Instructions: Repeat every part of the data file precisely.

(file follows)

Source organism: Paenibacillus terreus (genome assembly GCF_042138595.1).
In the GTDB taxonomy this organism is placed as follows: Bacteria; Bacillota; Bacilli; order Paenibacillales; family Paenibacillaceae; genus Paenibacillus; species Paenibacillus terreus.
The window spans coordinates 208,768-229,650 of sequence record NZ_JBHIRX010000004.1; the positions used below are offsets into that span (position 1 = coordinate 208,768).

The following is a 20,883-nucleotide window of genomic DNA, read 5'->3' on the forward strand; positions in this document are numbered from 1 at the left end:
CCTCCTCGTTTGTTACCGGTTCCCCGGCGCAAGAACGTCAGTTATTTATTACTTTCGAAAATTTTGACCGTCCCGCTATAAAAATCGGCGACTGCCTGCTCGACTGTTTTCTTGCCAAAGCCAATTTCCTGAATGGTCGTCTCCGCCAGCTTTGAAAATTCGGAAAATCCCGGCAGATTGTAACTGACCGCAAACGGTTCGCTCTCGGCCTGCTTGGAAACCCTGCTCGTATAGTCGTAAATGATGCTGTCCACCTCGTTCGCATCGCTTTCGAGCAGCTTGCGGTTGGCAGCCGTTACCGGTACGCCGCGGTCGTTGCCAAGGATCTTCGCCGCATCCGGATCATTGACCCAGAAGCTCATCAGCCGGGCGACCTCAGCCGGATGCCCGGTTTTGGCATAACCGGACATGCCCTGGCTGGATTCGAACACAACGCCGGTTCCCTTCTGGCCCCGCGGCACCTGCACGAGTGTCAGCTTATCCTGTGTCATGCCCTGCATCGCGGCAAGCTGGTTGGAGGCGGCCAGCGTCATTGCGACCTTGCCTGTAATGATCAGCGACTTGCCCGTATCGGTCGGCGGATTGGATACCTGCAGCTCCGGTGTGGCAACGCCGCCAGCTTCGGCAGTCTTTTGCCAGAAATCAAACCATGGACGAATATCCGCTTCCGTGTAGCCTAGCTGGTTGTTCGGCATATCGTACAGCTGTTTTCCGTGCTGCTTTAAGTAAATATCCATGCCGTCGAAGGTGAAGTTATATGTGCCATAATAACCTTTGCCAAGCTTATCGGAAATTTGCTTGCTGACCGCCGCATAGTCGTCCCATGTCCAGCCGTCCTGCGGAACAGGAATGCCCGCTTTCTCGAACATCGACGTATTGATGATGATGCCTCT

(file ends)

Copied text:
Source organism: Paenibacillus terreus (genome assembly GCF_042138595.1).
In the GTDB taxonomy this organism is placed as follows: Bacteria; Bacillota; Bacilli; order Paenibacillales; family Paenibacillaceae; genus Paenibacillus; species Paenibacillus terreus.
The window spans coordinates 208,768-229,650 of sequence record NZ_JBHIRX010000004.1; the positions used below are offsets into that span (position 1 = coordinate 208,768).

The following is a 20,883-nucleotide window of genomic DNA, read 5'->3' on the forward strand; positions in this document are numbered from 1 at the left end:
CCTCCTCGTTTGTTACCGGTTCCCCGGCGCAAGAACGTCAGTTATTTATTACTTTCGAAAATTTTGACCGTCCCGCTATAAAAATCGGCGACTGCCTGCTCGACTGTTTTCTTGCCAAAGCCAATTTCCTGAATGGTCGTCTCCGCCAGCTTTGAAAATTCGGAAAATCCCGGCAGATTGTAACTGACCGCAAACGGTTCGCTCTCGGCCTGCTTGGAAACCCTGCTCGTATAGTCGTAAATGATGCTGTCCACCTCGTTCGCATCGCTTTCGAGCAGCTTGCGGTTGGCAGCCGTTACCGGTACGCCGCGGTCGTTGCCAAGGATCTTCGCCGCATCCGGATCATTGACCCAGAAGCTCATCAGCCGGGCGACCTCAGCCGGATGCCCGGTTTTGGCATAACCGGACATGCCCTGGCTGGATTCGAACACAACGCCGGTTCCCTTCTGGCCCCGCGGCACCTGCACGAGTGTCAGCTTATCCTGTGTCATGCCCTGCATCGCGGCAAGCTGGTTGGAGGCGGCCAGCGTCATTGCGACCTTGCCTGTAATGATCAGCGACTTGCCCGTATCGGTCGGCGGATTGGATACCTGCAGCTCCGGTGTGGCAACGCCGCCAGCTTCGGCAGTCTTTTGCCAGAAATCAAACCATGGACGAATATCCGCTTCCGTGTAGCCTAGCTGGTTGTTCGGCATATCGTACAGCTGTTTTCCGTGCTGCTTTAAGTAAATATCCATGCCGTCGAAGGTGAAGTTATATGTGCCATAATAACCTTTGCCAAGCTTATCGGAAATTTGCTTGCTGACCGCCGCATAGTCGTCCCATGTCCAGCCGTCCTGCGGAACAGGAATGCCCGCTTTCTCGAACATCGACGTATTGATGATGATGCCTCT